“The evidence suggests that a fair, measured and balanced approach was not followed in relation to his recommendations for the appointments of acting Wg Cdr Hannays VCDS and Lt Col Charles.

“This type of arbitrary decision-making cannot be condoned, it dampens morale, adversely affects the confidence of officers in the impartiality of the institution and ultimately erodes public trust and confidence in the institution’s integrity.”

In evidence at the trial, the judge said the CDS did not deny the two senior officers’ appraisals were incomplete. McLean’s started in the middle of January while Metivier’s was submitted in February. Daniel said Metivier did not fall under his command.

“As the leader, the CDS cannot adopt a ‘Shaggy defence’ and say ‘it wasn’t me’. The buck stops with him, and he must ensure that all appraisals for the relevant officers are completed in a timely manner so as to enable him to engage in a rational and objective assessment as to their overall suitability for advancement or promotion.”

He also said performance appraisals must be completed annually.

“The failure by the CDS to ensure that the claimants’ appraisal reports were duly prepared may be viewed as a gross dereliction of duty, and the unfortunate scenario which unfolded on the facts of this case should never be repeated.”

It was for this reason that Seepersad found the exercise of discretion to recommend junior officers to the minister was unfair and flawed.

“The failure to ensure a timely completion does not accord with the public interest expectation that the Defence Force is a disciplined organisation that operates in a focused manner which rejects preferential treatment and/or grants rewards that are premised upon biases or fashioned by favouritism.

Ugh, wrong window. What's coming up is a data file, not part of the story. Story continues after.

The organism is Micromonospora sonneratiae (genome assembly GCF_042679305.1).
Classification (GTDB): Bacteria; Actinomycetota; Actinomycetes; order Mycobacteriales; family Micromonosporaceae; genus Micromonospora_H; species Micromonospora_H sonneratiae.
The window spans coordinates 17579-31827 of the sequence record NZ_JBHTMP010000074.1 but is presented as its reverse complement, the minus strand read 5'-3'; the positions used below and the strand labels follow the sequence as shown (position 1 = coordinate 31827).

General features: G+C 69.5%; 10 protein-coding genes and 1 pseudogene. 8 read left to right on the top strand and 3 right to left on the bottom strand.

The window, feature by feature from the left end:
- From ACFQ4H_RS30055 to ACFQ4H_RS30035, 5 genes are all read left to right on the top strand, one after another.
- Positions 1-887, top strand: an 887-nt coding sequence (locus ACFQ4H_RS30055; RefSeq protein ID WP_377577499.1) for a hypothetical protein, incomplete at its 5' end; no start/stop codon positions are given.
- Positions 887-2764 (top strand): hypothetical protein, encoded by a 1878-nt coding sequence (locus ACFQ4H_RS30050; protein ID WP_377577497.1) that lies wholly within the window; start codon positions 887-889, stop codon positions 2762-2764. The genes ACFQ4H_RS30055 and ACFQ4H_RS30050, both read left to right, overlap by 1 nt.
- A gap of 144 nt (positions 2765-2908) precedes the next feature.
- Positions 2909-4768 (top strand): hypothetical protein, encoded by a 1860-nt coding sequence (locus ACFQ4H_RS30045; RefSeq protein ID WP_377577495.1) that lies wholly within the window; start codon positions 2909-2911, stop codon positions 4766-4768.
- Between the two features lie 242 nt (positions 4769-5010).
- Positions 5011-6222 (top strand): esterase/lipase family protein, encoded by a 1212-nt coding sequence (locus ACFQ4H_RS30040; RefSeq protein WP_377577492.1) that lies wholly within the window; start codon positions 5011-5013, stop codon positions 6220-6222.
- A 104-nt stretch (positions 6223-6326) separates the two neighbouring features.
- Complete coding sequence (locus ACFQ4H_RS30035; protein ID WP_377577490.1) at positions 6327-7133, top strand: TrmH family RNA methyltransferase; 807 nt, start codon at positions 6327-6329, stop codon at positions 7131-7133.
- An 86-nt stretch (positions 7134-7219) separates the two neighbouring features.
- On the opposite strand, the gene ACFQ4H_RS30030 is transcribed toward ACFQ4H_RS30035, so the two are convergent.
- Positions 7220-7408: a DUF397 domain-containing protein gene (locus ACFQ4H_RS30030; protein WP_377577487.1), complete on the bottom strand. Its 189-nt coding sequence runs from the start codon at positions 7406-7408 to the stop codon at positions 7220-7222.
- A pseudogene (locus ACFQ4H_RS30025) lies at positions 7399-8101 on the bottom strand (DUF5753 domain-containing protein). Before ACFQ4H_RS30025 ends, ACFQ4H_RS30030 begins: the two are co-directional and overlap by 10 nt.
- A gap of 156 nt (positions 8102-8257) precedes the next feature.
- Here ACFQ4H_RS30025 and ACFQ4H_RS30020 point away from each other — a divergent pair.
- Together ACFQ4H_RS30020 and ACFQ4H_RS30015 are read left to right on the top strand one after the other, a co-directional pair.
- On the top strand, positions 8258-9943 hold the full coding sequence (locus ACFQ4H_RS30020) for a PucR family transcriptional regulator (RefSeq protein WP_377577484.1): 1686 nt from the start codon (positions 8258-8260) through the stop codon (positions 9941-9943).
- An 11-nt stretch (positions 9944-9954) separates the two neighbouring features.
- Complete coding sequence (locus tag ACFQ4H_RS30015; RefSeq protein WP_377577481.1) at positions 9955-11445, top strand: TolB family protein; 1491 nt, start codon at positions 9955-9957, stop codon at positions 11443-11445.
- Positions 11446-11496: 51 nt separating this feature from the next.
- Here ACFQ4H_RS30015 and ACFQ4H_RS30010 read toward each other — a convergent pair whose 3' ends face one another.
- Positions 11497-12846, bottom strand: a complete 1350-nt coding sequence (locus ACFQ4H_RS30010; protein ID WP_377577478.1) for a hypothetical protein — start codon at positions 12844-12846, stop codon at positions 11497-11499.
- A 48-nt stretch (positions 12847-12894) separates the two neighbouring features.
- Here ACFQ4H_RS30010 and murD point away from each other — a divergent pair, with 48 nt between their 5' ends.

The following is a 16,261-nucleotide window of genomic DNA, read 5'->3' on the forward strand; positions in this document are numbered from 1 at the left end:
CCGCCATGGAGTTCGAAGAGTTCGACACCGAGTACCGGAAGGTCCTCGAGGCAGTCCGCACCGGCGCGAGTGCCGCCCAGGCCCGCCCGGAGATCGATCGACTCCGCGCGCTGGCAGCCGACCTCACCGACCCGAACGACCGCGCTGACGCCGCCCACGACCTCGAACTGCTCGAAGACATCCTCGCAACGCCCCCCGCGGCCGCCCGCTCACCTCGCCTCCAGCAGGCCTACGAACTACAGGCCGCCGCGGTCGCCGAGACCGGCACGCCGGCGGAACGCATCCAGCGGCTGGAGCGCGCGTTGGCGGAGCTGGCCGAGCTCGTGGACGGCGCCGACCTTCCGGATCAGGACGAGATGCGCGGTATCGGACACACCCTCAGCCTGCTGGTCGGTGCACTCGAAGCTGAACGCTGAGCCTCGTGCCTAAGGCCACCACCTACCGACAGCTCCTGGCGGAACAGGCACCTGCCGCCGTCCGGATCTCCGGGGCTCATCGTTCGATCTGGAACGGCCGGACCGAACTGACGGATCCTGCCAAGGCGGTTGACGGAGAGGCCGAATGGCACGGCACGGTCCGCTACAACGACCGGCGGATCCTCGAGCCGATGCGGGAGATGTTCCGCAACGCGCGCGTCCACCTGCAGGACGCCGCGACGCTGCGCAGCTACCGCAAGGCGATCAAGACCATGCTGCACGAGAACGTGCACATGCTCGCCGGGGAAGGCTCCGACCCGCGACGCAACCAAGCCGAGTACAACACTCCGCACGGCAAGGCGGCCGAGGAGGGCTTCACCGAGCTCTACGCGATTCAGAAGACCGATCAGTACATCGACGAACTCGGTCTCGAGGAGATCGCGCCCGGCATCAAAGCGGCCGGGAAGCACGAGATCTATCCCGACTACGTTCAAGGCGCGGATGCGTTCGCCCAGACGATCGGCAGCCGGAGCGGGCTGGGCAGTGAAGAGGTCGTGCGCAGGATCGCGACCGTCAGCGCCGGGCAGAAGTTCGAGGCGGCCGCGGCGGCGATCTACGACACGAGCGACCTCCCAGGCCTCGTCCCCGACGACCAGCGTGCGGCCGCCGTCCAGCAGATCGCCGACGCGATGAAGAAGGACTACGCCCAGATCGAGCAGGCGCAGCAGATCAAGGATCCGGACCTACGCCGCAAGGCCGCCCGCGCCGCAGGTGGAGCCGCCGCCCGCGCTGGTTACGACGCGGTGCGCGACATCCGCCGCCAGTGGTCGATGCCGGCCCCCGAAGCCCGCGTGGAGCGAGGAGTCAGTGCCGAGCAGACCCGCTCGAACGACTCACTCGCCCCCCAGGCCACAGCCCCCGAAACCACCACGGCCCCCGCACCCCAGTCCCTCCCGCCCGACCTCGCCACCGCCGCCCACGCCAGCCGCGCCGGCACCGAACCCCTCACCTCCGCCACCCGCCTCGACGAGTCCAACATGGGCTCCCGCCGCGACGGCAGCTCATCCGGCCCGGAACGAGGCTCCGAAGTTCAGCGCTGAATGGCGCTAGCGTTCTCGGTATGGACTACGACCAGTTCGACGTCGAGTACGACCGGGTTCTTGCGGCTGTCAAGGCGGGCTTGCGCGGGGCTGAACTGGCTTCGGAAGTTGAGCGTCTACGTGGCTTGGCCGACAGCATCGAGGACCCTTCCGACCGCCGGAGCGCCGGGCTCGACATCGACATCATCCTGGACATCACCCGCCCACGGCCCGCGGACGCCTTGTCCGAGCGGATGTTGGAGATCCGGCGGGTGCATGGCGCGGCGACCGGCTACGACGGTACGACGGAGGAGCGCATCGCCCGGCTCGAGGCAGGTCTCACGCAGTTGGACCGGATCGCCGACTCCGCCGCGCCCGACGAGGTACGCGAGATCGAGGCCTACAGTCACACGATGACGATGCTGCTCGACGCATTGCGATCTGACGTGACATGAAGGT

“The approach to recommendations for advancement or promotions must reflect that the institution is bigger than the personalities and the need for good administration and the strict adherence to established processes and procedure has to be observed.”

The TTDF consists of four formations: the Regiment, Coast Guard, Air Guard and Volunteer Defence Force. Each of the four formations is under the charge of a formation CO. Above the COs are the CDS and VCDS. Each commanding officer reports directly to the CDS and/or the VCDS.

Section 12 of the Defence Act provides that all appointments and promotions above the rank of major/lieutenant commander are made by the President, acting on the advice of the minister, who must consult with the prime minister.

Seepersad said although there was a need for autonomy, the issues raised could have a fundamental and detrimental impact on the command structure of the military.

Several Defence Force officers have said Seepersad’s ruling was “actually the most significant TTDF decision ever.”

McLean and Metivier were represented by attorneys Arden Williams and Mariah Ramrattan while the CDS was represented by Senior Counsel Kerwyn Garcia and Rachael Theophilus. Senior Counsel Michael Quamina represented the minister.

As part of his ruling, the judge ordered the CDS to pay McLean and Metivier’s costs.